We have many other interesting trees and bushes. The Sago palm stands around the garden with African lily, Southern magnolia, Hardy fuchsia, Wild daffodils, Oleander, California bay, Lemon, Cocoplum, Japanese pittosporum, Guava, Aloe vera, Chinese hibiscus, Pistacia lentiscus and so many other trees and plants I have to do more research on.
The Sago palm, Cycas revoluta, is a very slow-growing, primitive cycad; we have several and try to bring many growths into pots. Observing these palms, I do find them strange as they grow a huge flower, looking like a beehive, slowly opening up, like something from another planet.
There is a beautiful Magnolia grandiflora tree, a magnificent evergreen tree with huge thick glossy green leaves, reddy-brown beneath. When its enormous fragrant white flowers bloom in early summer here, it is very beautiful with a nice scent. The flowers are followed by woody fruit capsules, rather like pine cones in appearance, that spill all over to show the scarlet seeds. I always take a flower, for table decoration, into our house every day, as they only live for 24-36 hours before turning brown.
One of the long walls to the northeast, 45 metres, is dominated by 8 large Bougainvillaeas trees and bushes; think of a wall of green vines with orange, purple or red papery flowers, vines enormous and vigorous. We have others at the entrance driveway. They all grow enormously and have to be cut once a year.
We will be planting Birds of Parise flowers, the curious spiky yellow and orange crest of bird. They are all over the island and flower twice a year. We planted these flowers at Villa les Anges, but they died in 2005, due to snow and frost (first time for 25 years). We also will plant a few banana trees, not far from the swimming pool, as they grow all over the island; in fact, we have some in front of the property.
At the back of the house, we have a large area with many different Hibiscus, this tropical evergreen scrub and small trees with huge beautiful flowers, varied in form and colour. We have pink, red and yellow, single and doubles. This back garden also has two beautiful Camellia bushes, one white and one with red flowers.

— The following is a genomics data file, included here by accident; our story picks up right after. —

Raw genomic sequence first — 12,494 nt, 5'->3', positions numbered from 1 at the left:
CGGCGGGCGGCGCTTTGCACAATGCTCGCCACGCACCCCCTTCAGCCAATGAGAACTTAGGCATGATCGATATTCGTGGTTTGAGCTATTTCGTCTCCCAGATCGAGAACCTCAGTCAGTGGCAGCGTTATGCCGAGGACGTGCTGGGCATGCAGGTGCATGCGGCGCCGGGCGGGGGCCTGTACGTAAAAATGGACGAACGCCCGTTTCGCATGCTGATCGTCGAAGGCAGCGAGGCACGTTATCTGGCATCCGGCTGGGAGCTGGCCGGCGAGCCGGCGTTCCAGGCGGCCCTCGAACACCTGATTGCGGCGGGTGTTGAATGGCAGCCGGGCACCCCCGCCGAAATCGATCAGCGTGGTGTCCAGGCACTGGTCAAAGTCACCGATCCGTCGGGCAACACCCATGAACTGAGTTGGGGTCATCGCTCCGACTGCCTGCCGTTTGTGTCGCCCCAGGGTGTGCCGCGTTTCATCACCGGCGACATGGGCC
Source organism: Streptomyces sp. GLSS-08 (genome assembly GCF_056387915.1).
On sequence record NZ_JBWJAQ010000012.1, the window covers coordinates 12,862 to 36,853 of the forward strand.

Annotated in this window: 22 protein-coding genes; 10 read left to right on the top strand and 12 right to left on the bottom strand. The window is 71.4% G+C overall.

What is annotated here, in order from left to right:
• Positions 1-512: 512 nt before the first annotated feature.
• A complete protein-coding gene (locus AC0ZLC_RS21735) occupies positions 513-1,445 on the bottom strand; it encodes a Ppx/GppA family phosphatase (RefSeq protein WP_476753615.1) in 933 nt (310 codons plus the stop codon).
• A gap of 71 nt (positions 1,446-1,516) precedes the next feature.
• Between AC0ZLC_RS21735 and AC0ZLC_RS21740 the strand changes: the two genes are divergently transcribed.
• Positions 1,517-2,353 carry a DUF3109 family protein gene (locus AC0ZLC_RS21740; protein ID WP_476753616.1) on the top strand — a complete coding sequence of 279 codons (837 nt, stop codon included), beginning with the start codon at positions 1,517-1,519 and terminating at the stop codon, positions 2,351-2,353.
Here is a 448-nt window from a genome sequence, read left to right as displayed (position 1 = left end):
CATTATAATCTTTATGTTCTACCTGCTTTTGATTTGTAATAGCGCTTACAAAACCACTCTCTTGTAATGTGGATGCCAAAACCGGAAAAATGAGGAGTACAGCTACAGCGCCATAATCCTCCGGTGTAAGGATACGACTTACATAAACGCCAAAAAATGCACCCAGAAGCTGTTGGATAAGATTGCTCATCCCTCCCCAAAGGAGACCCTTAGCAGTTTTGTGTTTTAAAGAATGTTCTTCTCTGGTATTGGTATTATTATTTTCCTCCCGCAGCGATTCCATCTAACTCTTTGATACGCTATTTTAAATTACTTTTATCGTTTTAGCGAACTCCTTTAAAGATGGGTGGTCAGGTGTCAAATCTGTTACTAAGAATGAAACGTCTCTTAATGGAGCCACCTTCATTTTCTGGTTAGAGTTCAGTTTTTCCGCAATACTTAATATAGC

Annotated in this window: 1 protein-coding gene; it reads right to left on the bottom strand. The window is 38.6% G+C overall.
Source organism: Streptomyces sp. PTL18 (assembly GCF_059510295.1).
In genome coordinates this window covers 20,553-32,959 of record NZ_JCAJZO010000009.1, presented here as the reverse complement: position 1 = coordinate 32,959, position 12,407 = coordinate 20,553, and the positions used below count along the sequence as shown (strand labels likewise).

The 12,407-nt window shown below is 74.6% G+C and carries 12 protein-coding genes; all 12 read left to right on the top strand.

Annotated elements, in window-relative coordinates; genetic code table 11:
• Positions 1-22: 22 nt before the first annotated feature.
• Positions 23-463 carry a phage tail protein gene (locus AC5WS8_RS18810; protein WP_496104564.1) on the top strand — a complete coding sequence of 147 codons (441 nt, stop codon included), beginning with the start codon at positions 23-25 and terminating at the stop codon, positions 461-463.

On the right side of the driveway entrance four-five metres large Callistemon citrinus stands with their spectacular scarlet bottlebrushes, 15 centimetres in length, borne mainly in early summer but sporadically the year around. It is very beautiful to look at, as the gardeners have cut them round, they stand as large sculptures, very impressive.
We have two fairly big mongo trees, Mangifera indica. Mango is an edible stone fruit produced by the tropical tree, which is believed to have originated in the region between northwestern Myanmar, Bangladesh, and northeastern India.
Comments and corrections and, especially, more information on Marquis Frangipani, are welcomed.
Emmart, E. W. 1940. The Badianus manuscript. (Code Barberinia, Latin 241) Vatican Library. An Aztec Herbal of 1552. Johns Hopkins University Press, Baltimore, Maryland.
“Frangipani” New Catholic Encyclopedia.
“Frangipani” Oxford Dictionaries Online link
Hanbury, D. 1859. Frangipani. Notes and Queries c 1 ser 2 v 8 :509-510. link
Kettler, A. 2015. Making the synthetic epic. Taylor & Francis Online. link
Piesse, G.W. 1868 The art of perfumery. Lindsay & Blakison, Philadelphia. link
Redwood, M. 2016. Gloves and Glove-Making. Shire Books, London.
Kathy Keeler, A Wandering Botanist. More at awanderingbotanist.com
The Vikings in Madeira
It is believed that the Vikings visited the islands. New studies and research about mice on Madeira suggest that the Vikings may have visited the Atlantic island 400 years before it was colonised.
In an article published in Proceedings of the Royal Society B, the research team from the Mediterranean Institute for Advanced Studies (IMEDEA – Mediterranean Institute for Advanced Studies (csic.es) in Majorca and the University of La Laguna analysed the bones of two mice skeletons found in dunes on the eastern edge of the island. Radiocarbon tests on the second skeleton revealed that the mouse lived from 903 to1036 AD.
The researchers discount the possibility that the mouse had somehow come to the island in the belly of a bird or by hitching a ride on a piece of driftwood. Instead, they believe the animal could have only reached Maderia on a ship that landed there before the year 1036.
The idea that this was a Viking ship comes from further evidence about mice on the island. Josep Antoni Alcover of the Mediterranean Institute for Advanced Studies explained “The current populations of house mouse Madeira show similarities in mitochondrial DNA with Scandinavia and northern Germany, but not with those of Portugal. Therefore, this second sample analysed leads us to believe that the Vikings led this mouse to this island home.”
From the 8th to 11th centuries, Viking ships explored large parts of the Atlantic world, reaching North America and conducting raids on the Iberia Peninsula. Moreover, other studies have found that mice were transported as stowaways on these ships.
I have found recently extensive research which has concluded that the Vikings even sailed down the South American coast, all the way to Uruguay and Argentina, moreover that some Vikings settled there. Such evidence has been confirmed by local “stories” and legends.